**[0016]**An X-ray CT scanner used is a third generation scanner where the source and detector are fixed and the scanned object rotates. A rock sample is placed on a turntable and horizontal X-ray beams generated from the X-ray source penetrate through the sample before they reach the detector. The source or sample is rotated by 360 degrees during the scan when the attenuated X-ray intensities are measured and the recorded attenuation profile of the slice can be transformed to a crosssectional image. The sample is then shifted vertically by a fixed amount and the scan is repeated multiple times until the whole sample is imaged.

**[0017]**The core sample which structure has been obtained using micro-CT is shown in FIG. 1. White color corresponds to skeleton of porous media while black color represents fluids that remain in pores. It is assumed that thermal contact between porous media cells is ideal. Physical properties of skeleton and fluid are constant and all pores are filled with the fluid.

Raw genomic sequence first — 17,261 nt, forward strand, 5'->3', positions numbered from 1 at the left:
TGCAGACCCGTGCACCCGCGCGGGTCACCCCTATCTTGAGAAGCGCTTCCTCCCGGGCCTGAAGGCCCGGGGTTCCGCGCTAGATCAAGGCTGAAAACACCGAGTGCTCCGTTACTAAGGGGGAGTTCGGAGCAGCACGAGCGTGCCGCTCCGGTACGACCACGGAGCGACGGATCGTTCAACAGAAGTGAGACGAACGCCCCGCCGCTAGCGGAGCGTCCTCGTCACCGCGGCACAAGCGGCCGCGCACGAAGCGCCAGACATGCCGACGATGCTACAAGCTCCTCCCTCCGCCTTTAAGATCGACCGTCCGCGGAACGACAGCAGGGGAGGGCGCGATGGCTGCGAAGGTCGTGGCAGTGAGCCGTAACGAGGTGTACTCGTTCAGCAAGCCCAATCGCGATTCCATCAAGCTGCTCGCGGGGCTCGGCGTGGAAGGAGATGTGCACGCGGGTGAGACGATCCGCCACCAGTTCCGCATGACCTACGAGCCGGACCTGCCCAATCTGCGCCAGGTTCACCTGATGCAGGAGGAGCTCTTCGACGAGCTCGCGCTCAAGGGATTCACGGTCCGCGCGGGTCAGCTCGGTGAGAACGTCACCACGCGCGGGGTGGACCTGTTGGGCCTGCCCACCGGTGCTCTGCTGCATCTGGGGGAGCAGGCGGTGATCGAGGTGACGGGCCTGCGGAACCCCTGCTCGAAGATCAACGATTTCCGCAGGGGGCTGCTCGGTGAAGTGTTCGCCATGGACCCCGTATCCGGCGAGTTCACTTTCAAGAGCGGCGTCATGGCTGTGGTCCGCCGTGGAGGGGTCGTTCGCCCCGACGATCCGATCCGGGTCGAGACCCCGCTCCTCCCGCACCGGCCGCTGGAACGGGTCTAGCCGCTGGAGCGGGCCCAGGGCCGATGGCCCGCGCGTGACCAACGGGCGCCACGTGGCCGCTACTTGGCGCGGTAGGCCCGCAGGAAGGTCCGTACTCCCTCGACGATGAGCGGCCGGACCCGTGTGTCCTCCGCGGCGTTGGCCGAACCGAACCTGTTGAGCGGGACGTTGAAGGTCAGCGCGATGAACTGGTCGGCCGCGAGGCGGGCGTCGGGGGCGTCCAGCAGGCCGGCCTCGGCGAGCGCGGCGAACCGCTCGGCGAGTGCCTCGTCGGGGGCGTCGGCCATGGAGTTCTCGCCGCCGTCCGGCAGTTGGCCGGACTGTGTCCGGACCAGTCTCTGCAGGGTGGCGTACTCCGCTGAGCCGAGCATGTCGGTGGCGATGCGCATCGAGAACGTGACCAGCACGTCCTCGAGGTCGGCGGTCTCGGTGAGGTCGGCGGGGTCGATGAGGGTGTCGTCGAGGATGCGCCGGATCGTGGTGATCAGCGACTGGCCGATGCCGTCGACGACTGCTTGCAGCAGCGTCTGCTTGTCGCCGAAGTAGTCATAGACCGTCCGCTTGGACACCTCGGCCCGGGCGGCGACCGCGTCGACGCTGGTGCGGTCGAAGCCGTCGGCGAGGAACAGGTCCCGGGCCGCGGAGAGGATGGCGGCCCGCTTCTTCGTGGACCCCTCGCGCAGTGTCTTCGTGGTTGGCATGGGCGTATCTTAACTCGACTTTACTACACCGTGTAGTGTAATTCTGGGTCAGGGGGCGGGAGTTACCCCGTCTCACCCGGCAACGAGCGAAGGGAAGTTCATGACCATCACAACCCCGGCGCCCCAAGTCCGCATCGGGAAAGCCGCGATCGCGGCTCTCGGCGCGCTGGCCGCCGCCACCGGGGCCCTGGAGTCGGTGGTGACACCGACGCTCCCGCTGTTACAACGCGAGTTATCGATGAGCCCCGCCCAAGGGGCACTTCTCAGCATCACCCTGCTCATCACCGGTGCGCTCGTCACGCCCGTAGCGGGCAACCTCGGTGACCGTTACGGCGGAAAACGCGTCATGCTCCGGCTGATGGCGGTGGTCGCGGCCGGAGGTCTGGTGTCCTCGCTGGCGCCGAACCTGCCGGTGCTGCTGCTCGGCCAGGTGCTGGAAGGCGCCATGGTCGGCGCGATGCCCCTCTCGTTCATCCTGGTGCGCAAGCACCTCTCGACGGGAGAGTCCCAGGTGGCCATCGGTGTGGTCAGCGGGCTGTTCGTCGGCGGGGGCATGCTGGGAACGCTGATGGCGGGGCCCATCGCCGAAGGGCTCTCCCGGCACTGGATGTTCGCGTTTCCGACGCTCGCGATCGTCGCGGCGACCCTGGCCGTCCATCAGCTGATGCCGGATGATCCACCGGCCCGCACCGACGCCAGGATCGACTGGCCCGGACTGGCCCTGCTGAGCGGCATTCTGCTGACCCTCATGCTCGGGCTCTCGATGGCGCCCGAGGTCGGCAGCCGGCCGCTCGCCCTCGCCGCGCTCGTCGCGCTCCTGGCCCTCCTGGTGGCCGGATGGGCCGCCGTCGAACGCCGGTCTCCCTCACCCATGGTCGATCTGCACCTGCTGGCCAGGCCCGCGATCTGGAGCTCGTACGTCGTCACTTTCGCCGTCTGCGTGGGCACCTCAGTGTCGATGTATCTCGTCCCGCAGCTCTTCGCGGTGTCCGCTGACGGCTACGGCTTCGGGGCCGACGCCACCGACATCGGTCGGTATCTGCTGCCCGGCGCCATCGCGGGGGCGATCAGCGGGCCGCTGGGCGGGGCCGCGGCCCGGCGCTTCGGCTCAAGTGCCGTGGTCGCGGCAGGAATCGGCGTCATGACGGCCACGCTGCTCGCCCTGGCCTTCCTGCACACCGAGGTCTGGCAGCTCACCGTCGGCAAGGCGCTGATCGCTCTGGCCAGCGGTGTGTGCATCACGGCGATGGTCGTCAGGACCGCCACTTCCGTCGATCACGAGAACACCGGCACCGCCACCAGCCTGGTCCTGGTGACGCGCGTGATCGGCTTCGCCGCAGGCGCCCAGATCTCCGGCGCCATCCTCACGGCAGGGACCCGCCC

**[0018]**This scanned image is then transferred to an image analysis computer for processing.

**[0019]**The layer with maximum thermal resistance defines thermal flux. Therefore it is necessary to find the layer with maximal thermal resistance. The criterion of search is the minimum surface porosity of allocated layer

**[0020]**In order to describe the suggested method of core TC estimation the case, when allocated layer consists of two cells in direction of heat conduction is considered (FIG. 2). It is assumed that heat conduction takes place only in one direction (along X axis), and temperature gradient on sample length is constant, i.e.:

**Δ T Δ x = δ T δ x , ( 1 ) ##EQU00001##**

**where**Δx is voxel resolution in axis X direction, m; δT=T